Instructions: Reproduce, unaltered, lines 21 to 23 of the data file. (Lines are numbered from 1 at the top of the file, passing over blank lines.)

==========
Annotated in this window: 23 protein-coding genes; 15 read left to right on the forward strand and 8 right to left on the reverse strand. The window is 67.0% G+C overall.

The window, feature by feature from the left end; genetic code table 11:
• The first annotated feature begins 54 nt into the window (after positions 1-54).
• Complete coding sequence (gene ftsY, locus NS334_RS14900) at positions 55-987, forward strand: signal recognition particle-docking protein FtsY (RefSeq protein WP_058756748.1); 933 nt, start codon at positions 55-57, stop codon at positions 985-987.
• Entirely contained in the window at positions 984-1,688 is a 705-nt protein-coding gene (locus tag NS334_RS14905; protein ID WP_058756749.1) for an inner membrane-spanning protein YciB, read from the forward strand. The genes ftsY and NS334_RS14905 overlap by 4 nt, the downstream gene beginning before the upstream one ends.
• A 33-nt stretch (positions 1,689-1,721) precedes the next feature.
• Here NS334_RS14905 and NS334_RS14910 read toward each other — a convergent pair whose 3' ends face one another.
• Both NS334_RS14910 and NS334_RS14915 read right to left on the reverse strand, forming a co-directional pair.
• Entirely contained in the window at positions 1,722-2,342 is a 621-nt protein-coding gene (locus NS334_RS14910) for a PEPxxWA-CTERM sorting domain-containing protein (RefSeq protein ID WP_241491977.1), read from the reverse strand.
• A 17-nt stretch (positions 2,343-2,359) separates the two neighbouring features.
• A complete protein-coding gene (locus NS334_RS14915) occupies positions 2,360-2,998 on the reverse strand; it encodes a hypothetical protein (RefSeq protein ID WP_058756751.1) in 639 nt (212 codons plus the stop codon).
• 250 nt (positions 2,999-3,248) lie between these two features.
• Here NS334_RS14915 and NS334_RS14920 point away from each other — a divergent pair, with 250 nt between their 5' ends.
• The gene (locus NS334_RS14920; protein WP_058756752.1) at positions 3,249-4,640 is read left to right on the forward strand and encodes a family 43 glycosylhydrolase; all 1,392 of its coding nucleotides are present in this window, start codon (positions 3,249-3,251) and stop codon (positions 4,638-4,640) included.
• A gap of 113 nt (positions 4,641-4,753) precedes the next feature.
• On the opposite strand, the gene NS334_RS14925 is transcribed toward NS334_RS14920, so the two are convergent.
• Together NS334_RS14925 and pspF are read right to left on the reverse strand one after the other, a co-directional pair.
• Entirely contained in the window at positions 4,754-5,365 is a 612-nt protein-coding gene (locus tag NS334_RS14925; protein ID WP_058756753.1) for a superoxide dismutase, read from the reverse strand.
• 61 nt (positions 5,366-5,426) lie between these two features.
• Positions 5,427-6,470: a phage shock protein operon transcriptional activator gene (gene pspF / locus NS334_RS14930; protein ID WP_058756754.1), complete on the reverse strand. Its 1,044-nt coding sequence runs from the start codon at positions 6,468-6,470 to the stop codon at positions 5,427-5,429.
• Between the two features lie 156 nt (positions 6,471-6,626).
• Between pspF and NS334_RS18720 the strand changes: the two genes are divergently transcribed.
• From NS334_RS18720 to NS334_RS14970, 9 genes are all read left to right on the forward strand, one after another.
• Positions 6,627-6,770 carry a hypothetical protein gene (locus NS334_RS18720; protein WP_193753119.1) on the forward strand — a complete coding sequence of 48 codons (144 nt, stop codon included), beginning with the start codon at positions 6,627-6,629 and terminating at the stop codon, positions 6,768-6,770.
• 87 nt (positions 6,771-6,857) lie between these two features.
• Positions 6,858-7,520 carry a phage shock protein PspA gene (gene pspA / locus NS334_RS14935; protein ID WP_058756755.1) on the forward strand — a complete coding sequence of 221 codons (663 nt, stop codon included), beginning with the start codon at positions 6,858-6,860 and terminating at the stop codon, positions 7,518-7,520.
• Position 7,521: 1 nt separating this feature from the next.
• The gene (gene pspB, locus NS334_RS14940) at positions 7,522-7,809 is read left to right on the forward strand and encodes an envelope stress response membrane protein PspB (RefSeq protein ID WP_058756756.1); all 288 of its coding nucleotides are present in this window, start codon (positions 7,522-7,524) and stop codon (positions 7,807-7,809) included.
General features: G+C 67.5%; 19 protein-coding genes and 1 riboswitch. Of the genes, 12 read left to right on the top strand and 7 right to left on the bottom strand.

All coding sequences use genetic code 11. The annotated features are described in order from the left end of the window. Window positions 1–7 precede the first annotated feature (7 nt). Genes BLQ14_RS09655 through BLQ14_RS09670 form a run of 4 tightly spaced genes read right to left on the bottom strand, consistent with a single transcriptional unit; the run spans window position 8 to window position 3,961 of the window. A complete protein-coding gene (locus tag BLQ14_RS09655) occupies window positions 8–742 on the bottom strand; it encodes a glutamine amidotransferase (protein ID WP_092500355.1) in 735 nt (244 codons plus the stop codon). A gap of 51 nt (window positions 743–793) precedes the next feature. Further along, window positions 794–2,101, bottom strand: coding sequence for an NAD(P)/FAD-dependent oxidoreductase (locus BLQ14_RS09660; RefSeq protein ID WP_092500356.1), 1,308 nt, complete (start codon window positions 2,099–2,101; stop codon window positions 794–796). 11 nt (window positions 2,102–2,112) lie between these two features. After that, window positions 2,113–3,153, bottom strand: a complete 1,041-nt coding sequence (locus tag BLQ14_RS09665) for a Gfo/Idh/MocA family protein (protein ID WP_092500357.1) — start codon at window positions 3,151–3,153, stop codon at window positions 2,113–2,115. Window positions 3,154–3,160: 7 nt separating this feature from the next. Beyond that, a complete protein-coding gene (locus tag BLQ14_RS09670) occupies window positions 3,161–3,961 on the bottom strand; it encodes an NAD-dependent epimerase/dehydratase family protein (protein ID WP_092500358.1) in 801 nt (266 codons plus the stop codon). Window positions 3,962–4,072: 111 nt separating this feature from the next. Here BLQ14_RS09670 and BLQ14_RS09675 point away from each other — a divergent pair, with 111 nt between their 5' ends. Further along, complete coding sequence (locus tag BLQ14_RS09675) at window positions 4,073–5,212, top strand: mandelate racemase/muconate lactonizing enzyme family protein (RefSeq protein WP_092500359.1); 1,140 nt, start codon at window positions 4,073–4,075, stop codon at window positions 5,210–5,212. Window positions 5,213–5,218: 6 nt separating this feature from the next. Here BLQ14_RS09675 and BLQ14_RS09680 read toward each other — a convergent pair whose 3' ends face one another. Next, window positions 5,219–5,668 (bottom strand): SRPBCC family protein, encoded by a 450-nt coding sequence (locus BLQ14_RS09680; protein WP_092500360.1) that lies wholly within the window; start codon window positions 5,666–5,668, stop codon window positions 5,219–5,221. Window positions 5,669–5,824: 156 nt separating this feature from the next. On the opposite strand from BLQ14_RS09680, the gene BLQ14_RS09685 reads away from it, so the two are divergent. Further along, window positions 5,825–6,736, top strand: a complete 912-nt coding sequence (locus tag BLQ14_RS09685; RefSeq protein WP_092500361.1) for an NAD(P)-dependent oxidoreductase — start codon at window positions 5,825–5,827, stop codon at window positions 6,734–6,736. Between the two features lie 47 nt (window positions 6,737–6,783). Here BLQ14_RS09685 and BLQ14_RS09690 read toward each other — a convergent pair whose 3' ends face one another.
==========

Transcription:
• Between the two features lie 156 nt (positions 6,471-6,626).
• Between pspF and NS334_RS18720 the strand changes: the two genes are divergently transcribed.
• From NS334_RS18720 to NS334_RS14970, 9 genes are all read left to right on the forward strand, one after another.